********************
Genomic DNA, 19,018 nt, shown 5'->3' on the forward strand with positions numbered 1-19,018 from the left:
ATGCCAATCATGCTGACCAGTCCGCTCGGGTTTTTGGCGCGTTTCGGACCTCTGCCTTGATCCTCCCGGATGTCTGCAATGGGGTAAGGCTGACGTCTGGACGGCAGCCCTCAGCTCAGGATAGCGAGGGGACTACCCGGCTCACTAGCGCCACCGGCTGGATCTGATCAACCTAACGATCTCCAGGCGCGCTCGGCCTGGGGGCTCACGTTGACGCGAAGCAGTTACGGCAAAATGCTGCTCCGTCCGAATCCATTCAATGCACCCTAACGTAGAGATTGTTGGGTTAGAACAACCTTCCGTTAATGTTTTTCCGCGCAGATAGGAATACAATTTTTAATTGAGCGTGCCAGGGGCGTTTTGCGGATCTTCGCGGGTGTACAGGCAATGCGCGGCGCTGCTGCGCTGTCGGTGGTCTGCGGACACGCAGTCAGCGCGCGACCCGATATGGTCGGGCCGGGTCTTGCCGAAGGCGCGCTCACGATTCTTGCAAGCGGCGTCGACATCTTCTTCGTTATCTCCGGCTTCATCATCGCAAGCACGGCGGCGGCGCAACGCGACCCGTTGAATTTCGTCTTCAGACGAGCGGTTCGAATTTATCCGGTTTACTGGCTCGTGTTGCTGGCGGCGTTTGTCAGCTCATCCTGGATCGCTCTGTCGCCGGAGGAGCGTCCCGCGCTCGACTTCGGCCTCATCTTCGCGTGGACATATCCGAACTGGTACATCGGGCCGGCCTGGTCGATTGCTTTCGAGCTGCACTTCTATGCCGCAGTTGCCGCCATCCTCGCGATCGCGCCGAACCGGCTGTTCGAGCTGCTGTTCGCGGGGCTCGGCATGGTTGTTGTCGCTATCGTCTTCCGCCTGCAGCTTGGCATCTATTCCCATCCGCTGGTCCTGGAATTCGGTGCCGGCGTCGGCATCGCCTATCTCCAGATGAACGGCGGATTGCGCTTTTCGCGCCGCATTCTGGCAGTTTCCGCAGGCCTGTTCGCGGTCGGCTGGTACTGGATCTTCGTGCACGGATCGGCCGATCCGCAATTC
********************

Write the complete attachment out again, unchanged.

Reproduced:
Genomic DNA, 19,018 nt, shown 5'->3' on the forward strand with positions numbered 1-19,018 from the left:
ATGCCAATCATGCTGACCAGTCCGCTCGGGTTTTTGGCGCGTTTCGGACCTCTGCCTTGATCCTCCCGGATGTCTGCAATGGGGTAAGGCTGACGTCTGGACGGCAGCCCTCAGCTCAGGATAGCGAGGGGACTACCCGGCTCACTAGCGCCACCGGCTGGATCTGATCAACCTAACGATCTCCAGGCGCGCTCGGCCTGGGGGCTCACGTTGACGCGAAGCAGTTACGGCAAAATGCTGCTCCGTCCGAATCCATTCAATGCACCCTAACGTAGAGATTGTTGGGTTAGAACAACCTTCCGTTAATGTTTTTCCGCGCAGATAGGAATACAATTTTTAATTGAGCGTGCCAGGGGCGTTTTGCGGATCTTCGCGGGTGTACAGGCAATGCGCGGCGCTGCTGCGCTGTCGGTGGTCTGCGGACACGCAGTCAGCGCGCGACCCGATATGGTCGGGCCGGGTCTTGCCGAAGGCGCGCTCACGATTCTTGCAAGCGGCGTCGACATCTTCTTCGTTATCTCCGGCTTCATCATCGCAAGCACGGCGGCGGCGCAACGCGACCCGTTGAATTTCGTCTTCAGACGAGCGGTTCGAATTTATCCGGTTTACTGGCTCGTGTTGCTGGCGGCGTTTGTCAGCTCATCCTGGATCGCTCTGTCGCCGGAGGAGCGTCCCGCGCTCGACTTCGGCCTCATCTTCGCGTGGACATATCCGAACTGGTACATCGGGCCGGCCTGGTCGATTGCTTTCGAGCTGCACTTCTATGCCGCAGTTGCCGCCATCCTCGCGATCGCGCCGAACCGGCTGTTCGAGCTGCTGTTCGCGGGGCTCGGCATGGTTGTTGTCGCTATCGTCTTCCGCCTGCAGCTTGGCATCTATTCCCATCCGCTGGTCCTGGAATTCGGTGCCGGCGTCGGCATCGCCTATCTCCAGATGAACGGCGGATTGCGCTTTTCGCGCCGCATTCTGGCAGTTTCCGCAGGCCTGTTCGCGGTCGGCTGGTACTGGATCTTCGTGCACGGATCGGCCGATCCGCAATTC